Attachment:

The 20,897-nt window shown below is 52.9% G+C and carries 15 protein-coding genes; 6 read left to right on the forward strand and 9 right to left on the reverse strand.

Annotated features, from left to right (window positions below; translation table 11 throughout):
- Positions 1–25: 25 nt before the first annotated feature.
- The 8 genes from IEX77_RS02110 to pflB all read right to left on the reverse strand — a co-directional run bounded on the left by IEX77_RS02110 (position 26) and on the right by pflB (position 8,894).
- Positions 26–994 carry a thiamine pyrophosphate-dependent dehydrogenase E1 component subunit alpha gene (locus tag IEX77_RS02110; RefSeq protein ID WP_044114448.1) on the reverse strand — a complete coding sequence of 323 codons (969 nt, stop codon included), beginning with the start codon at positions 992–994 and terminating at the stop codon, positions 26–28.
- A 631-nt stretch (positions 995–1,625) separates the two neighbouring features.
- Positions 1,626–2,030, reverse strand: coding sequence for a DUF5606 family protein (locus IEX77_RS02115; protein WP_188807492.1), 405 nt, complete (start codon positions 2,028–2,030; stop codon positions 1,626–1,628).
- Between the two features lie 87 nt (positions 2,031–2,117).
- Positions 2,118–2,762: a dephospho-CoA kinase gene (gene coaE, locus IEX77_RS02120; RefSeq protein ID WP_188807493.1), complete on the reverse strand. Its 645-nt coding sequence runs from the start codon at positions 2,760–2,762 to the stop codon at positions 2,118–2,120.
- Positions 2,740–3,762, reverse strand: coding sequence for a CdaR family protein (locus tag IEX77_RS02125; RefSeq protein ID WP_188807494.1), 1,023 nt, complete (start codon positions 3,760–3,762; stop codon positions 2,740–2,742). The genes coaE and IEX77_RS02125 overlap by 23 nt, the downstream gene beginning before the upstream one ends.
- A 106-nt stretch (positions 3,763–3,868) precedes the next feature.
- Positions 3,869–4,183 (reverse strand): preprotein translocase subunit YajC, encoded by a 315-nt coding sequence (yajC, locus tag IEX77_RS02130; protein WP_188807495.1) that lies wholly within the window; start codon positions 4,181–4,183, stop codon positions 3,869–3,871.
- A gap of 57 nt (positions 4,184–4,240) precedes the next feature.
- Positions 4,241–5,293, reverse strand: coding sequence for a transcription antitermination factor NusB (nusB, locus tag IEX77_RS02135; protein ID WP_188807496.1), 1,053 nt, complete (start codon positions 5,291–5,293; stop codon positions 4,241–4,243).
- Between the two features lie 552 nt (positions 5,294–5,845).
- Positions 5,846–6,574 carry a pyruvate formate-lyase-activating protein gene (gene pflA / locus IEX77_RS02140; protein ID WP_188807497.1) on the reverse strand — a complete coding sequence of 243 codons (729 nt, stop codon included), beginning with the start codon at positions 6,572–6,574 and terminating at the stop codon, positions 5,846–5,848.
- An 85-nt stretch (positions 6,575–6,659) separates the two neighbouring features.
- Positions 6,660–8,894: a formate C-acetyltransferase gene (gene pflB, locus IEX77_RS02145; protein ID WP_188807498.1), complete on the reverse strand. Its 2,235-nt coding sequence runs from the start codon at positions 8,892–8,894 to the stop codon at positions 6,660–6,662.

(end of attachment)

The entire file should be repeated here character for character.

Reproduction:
The 20,897-nt window shown below is 52.9% G+C and carries 15 protein-coding genes; 6 read left to right on the forward strand and 9 right to left on the reverse strand.

Annotated features, from left to right (window positions below; translation table 11 throughout):
- Positions 1–25: 25 nt before the first annotated feature.
- The 8 genes from IEX77_RS02110 to pflB all read right to left on the reverse strand — a co-directional run bounded on the left by IEX77_RS02110 (position 26) and on the right by pflB (position 8,894).
- Positions 26–994 carry a thiamine pyrophosphate-dependent dehydrogenase E1 component subunit alpha gene (locus tag IEX77_RS02110; RefSeq protein ID WP_044114448.1) on the reverse strand — a complete coding sequence of 323 codons (969 nt, stop codon included), beginning with the start codon at positions 992–994 and terminating at the stop codon, positions 26–28.
- A 631-nt stretch (positions 995–1,625) separates the two neighbouring features.
- Positions 1,626–2,030, reverse strand: coding sequence for a DUF5606 family protein (locus IEX77_RS02115; protein WP_188807492.1), 405 nt, complete (start codon positions 2,028–2,030; stop codon positions 1,626–1,628).
- Between the two features lie 87 nt (positions 2,031–2,117).
- Positions 2,118–2,762: a dephospho-CoA kinase gene (gene coaE, locus IEX77_RS02120; RefSeq protein ID WP_188807493.1), complete on the reverse strand. Its 645-nt coding sequence runs from the start codon at positions 2,760–2,762 to the stop codon at positions 2,118–2,120.
- Positions 2,740–3,762, reverse strand: coding sequence for a CdaR family protein (locus tag IEX77_RS02125; RefSeq protein ID WP_188807494.1), 1,023 nt, complete (start codon positions 3,760–3,762; stop codon positions 2,740–2,742). The genes coaE and IEX77_RS02125 overlap by 23 nt, the downstream gene beginning before the upstream one ends.
- A 106-nt stretch (positions 3,763–3,868) precedes the next feature.
- Positions 3,869–4,183 (reverse strand): preprotein translocase subunit YajC, encoded by a 315-nt coding sequence (yajC, locus tag IEX77_RS02130; protein WP_188807495.1) that lies wholly within the window; start codon positions 4,181–4,183, stop codon positions 3,869–3,871.
- A gap of 57 nt (positions 4,184–4,240) precedes the next feature.
- Positions 4,241–5,293, reverse strand: coding sequence for a transcription antitermination factor NusB (nusB, locus tag IEX77_RS02135; protein ID WP_188807496.1), 1,053 nt, complete (start codon positions 5,291–5,293; stop codon positions 4,241–4,243).
- Between the two features lie 552 nt (positions 5,294–5,845).
- Positions 5,846–6,574 carry a pyruvate formate-lyase-activating protein gene (gene pflA / locus IEX77_RS02140; protein ID WP_188807497.1) on the reverse strand — a complete coding sequence of 243 codons (729 nt, stop codon included), beginning with the start codon at positions 6,572–6,574 and terminating at the stop codon, positions 5,846–5,848.
- An 85-nt stretch (positions 6,575–6,659) separates the two neighbouring features.
- Positions 6,660–8,894: a formate C-acetyltransferase gene (gene pflB, locus IEX77_RS02145; protein ID WP_188807498.1), complete on the reverse strand. Its 2,235-nt coding sequence runs from the start codon at positions 8,892–8,894 to the stop codon at positions 6,660–6,662.